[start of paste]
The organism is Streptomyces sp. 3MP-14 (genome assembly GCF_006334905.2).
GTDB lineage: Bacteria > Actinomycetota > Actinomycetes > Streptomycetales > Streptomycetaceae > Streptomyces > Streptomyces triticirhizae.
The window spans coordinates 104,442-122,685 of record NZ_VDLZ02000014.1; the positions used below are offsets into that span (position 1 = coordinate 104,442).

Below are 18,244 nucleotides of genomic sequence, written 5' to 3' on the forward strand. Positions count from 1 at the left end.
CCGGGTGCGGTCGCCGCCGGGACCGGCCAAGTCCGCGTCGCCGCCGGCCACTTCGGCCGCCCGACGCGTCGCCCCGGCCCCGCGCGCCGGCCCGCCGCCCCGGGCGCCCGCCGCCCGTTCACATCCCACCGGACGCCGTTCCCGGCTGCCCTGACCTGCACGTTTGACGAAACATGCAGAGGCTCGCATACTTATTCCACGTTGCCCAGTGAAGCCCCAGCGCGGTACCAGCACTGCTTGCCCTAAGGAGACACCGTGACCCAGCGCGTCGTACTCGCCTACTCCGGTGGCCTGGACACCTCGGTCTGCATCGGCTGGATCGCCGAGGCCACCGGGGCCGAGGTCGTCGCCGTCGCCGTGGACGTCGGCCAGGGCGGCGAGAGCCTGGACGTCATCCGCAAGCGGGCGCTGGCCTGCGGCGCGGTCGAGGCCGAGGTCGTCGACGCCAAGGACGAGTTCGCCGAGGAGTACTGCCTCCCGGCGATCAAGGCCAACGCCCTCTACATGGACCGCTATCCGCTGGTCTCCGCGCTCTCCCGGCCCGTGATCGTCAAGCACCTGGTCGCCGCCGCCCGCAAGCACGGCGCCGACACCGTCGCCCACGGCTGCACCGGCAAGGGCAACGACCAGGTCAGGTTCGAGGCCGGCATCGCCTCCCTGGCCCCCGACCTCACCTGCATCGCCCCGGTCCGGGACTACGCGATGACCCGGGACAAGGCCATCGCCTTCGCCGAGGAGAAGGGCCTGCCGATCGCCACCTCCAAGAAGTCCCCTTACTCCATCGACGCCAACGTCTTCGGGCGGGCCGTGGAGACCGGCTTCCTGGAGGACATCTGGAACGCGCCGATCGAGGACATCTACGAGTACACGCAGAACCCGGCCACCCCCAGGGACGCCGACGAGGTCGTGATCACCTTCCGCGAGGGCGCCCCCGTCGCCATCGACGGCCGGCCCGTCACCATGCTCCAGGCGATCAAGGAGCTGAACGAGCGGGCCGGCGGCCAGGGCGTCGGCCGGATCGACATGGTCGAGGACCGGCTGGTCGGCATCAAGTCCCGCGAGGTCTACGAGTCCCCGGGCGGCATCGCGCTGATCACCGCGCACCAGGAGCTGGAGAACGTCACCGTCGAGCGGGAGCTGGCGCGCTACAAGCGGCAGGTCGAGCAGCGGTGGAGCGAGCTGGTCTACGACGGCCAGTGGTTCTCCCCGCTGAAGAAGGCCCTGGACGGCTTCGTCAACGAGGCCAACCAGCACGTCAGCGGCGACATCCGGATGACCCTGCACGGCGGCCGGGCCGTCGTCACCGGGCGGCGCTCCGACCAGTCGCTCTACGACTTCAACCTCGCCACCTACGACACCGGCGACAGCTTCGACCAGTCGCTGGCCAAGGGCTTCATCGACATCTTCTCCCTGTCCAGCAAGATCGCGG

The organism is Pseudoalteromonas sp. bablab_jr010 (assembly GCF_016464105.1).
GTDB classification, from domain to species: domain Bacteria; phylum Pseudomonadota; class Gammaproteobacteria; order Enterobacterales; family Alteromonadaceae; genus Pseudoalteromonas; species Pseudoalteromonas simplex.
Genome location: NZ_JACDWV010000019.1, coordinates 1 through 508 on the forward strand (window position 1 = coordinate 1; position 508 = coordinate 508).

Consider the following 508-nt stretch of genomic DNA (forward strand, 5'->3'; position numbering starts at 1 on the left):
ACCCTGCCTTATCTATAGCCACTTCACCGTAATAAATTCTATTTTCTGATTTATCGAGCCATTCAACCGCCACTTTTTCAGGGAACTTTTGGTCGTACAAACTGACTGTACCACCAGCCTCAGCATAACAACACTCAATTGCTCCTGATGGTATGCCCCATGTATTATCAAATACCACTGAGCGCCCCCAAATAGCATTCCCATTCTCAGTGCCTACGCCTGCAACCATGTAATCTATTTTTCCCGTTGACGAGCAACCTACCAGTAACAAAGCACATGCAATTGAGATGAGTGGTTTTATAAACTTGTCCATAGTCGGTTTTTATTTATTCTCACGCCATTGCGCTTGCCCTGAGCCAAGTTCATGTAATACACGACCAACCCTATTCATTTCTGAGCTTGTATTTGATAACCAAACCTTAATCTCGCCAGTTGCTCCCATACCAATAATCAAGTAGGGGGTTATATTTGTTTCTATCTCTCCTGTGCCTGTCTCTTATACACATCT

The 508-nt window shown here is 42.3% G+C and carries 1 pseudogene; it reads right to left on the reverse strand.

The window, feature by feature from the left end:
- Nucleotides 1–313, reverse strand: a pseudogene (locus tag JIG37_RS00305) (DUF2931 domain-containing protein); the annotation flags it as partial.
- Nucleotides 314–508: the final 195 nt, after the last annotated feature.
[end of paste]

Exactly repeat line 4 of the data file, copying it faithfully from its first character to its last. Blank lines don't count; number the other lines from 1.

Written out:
Below are 18,244 nucleotides of genomic sequence, written 5' to 3' on the forward strand. Positions count from 1 at the left end.